Managing Holiday Stress

Do you feel tense at the thought of the holiday season? Does your heart skip a beat when you think about spending the entire day with your extended family? Does the thought of a revolving balance on your credit card from overspending keep you up at night?

If you answered yes to any of these, you are not alone. Money and family responsibilities are some of the top sources of stress in South Africa.

Before the stress of the holiday season affects you, read on to learn how to enjoy the most of the holiday season, or go and see your Psychologist Pretoria East, Laurian Ward, and she will help you manage your stress.

Common Symptoms of Holiday-Related Stress

Stress can affect the body in many ways, symptoms include:
• Anxiety
• Sadness
• Headaches
• Body Aches
• Inability To Sleep
• Irritability

Who Is Affected By Holiday-Related Stress?

Holiday stress can affect anyone, even children, as there are a lot of expectations around the holidays. It can become overwhelming to make every meal award-worthy and every wrapped gift perfect. Finding the time to attend every party, or feeling like you have not been invited to enough parties can cause stress. When you add the financial burden, travel or visiting family members, stress can build. The holiday season can also be a difficult time of year for people who have lost friends and family members. The memory of their loss can add to the stress even more.

Managing Holiday Stress

There are a few ways to deal with holiday stress, but you need to first understand your triggers. When you feel stressed, pause and think about what is causing it. Once you understand what triggers your stress, use these simple steps to de-stress.

Plan Ahead
Finding time for your activities can be tricky. On top of your holiday commitments, you may also need to deal with increased traffic, especially in malls, or you may feel pressure to get ahead of work so that you can take time off. Creating an action plan can help relieve some stress. Write down all the things you need to do that you can prioritize them. You will also be less likely to forget something that is on the list.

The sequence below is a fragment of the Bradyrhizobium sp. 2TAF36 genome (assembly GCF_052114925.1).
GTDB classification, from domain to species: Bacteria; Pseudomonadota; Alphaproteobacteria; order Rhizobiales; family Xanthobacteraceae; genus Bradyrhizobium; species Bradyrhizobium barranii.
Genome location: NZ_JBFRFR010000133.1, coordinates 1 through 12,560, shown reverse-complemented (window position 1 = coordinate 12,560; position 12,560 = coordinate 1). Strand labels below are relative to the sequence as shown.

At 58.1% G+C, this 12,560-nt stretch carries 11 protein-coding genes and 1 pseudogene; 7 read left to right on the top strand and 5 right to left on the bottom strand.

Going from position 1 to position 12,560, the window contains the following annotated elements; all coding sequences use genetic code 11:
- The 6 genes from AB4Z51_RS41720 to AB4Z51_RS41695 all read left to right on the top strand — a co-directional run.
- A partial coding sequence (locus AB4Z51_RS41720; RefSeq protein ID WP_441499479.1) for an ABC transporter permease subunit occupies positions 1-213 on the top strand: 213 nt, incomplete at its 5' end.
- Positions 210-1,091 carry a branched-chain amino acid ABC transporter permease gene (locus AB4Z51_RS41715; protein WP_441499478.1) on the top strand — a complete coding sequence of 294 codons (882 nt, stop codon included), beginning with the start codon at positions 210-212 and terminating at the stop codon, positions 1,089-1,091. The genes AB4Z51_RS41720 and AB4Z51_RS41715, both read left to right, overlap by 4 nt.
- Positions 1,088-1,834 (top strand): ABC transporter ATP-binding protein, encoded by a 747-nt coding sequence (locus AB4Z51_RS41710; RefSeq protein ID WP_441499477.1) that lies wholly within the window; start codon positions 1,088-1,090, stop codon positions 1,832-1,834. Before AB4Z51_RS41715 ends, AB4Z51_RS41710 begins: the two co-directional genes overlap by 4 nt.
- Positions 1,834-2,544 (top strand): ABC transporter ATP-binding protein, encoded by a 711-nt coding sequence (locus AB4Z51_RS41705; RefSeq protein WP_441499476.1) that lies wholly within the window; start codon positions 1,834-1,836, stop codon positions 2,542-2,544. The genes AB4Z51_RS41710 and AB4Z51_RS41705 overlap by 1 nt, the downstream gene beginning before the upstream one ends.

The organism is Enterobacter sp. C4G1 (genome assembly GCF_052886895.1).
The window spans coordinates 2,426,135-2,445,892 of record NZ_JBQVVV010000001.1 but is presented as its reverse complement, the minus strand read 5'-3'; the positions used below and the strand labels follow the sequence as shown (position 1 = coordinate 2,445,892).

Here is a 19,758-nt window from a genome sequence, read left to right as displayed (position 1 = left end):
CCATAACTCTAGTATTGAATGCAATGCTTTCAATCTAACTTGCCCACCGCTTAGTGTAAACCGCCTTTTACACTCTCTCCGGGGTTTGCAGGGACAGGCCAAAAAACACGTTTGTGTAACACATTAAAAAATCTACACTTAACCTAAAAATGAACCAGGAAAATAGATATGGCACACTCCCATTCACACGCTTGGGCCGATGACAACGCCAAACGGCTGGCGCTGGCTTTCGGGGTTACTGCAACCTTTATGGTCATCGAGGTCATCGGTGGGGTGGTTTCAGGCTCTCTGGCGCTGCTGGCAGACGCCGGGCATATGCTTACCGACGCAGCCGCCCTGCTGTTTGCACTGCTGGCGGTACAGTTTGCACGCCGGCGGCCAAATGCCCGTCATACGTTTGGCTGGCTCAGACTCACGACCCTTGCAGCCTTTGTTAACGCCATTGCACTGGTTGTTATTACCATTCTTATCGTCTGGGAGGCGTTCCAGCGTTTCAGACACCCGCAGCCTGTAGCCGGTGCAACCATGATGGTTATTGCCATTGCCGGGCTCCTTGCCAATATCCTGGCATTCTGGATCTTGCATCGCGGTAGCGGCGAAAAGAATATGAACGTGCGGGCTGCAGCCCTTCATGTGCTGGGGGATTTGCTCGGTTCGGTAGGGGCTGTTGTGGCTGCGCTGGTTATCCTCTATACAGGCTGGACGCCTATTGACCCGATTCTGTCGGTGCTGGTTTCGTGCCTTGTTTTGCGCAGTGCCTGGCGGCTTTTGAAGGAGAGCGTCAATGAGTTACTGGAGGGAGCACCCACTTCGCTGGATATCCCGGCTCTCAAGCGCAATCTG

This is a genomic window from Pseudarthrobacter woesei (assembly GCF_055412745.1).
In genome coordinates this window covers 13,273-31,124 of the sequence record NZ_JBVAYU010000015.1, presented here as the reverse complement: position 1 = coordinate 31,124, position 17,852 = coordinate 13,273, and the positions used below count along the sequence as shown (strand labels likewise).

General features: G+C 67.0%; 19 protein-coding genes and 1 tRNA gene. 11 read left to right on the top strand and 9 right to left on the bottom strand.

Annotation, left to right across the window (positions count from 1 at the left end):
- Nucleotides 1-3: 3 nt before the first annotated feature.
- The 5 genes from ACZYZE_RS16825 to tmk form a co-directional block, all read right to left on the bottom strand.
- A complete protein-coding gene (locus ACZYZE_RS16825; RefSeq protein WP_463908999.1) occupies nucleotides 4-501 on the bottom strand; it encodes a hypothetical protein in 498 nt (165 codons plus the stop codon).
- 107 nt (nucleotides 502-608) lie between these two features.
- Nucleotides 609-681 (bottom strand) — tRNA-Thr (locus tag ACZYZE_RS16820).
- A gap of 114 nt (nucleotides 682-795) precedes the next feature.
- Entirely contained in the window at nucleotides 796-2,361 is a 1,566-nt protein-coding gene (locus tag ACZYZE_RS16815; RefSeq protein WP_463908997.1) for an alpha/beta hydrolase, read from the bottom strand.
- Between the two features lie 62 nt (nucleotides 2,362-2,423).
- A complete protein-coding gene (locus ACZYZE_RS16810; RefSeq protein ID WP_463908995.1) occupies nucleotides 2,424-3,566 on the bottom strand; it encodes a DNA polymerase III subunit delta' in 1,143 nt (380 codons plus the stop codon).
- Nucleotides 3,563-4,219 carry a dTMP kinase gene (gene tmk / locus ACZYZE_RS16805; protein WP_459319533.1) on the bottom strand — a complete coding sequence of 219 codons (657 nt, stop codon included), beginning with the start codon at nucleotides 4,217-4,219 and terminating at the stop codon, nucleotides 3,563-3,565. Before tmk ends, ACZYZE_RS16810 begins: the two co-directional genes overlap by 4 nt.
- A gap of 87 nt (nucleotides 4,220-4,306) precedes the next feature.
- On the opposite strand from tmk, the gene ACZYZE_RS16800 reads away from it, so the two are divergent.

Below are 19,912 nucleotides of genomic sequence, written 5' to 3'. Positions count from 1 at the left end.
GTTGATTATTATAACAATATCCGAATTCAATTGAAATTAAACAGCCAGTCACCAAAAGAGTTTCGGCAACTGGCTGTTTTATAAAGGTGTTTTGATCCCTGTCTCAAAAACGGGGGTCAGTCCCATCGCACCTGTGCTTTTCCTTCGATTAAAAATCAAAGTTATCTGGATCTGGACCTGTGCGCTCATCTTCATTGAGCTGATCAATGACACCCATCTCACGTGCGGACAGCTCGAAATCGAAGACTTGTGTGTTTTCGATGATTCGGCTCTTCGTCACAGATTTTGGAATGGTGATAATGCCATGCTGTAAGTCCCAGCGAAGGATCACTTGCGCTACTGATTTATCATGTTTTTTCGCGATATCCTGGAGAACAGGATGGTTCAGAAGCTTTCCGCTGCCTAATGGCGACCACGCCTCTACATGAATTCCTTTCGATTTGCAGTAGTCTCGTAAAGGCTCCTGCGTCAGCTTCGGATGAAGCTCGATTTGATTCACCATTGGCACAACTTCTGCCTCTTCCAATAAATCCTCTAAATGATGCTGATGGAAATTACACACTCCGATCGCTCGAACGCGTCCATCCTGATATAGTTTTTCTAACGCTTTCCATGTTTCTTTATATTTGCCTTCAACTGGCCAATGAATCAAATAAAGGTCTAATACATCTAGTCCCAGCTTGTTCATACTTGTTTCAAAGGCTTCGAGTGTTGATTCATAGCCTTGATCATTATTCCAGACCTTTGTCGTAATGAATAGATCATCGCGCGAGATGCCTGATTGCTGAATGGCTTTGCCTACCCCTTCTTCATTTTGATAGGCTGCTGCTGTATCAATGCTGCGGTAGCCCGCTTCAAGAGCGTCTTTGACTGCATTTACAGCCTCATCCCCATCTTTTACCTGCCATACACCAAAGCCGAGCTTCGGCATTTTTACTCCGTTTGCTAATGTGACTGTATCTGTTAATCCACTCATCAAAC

Put Yourself First
When the focus on the holiday season is giving, it can be easy to forget about yourself. Taking care of yourself will improve your mood and make it easier for you to take care of others. Set aside some time to do things you enjoy. Exercise, plan a dinner out or just get a few minutes of fresh air. Don’t forget to get a good night’s sleep.

Keep your Finances in Check
If you are worried about your spending, be realistic about what you can afford. The sentiment behind a gift is more important than the cost. Create a budget and stick to it. Spend only what you can afford, and if you cannot spend anything, bake a treat to offer your talents and time to your friends and loved ones.

Honour Loved Ones You Have Lost
It may be difficult to celebrate the holiday season if you have lost someone close to you or if distance is making it difficult to spend time together. Spend time reflecting on special memories and doing something meaningful to honour a loved one. If you are unable to spend time with loved ones, volunteer your time to a local organization where you could make a change in someone’s day. Their smile could most likely warm your heart.

Indulge in Moderation
Have food that you may only have once a year, but don’t forget the importance of healthy eating as well. Five sugar cookies for breakfast isn’t going to derail your eating plan, but it’s unrealistic to eat that every day during the holidays. It will not only leave you feeling ill, but the extra weight would quickly sneak up on you. Everything in moderation is key this time of year.

Don’t Be Afraid To Say No
It is ok to say “no” and the more you say it, the easier it will get. Say “yes” to events and things you know you will enjoy. Say “no” to obligations that will cause you heartache and disappointment. If working a few extra hours of overtime makes you happy so that you can treat your mom, do it. But if your neighbour, who you are not fond of, invites you to a party, feel free to decline. You will be happy if you do.

Should You See A Psychologist?

If you have tried the above tips and your mood has not improved, speak to Laurian Ward, Psychologist Pretoria East. Just sharing your feelings may help you feel better.

The Takeaway

When it becomes too stressful, it is important to listen to what your mind and body are telling you. If the situation is too stressful, ask why it is so stressful and what you can do to manage it better. Not only will this help you deal with holiday stress, but it can help you better manage the year with greater skill.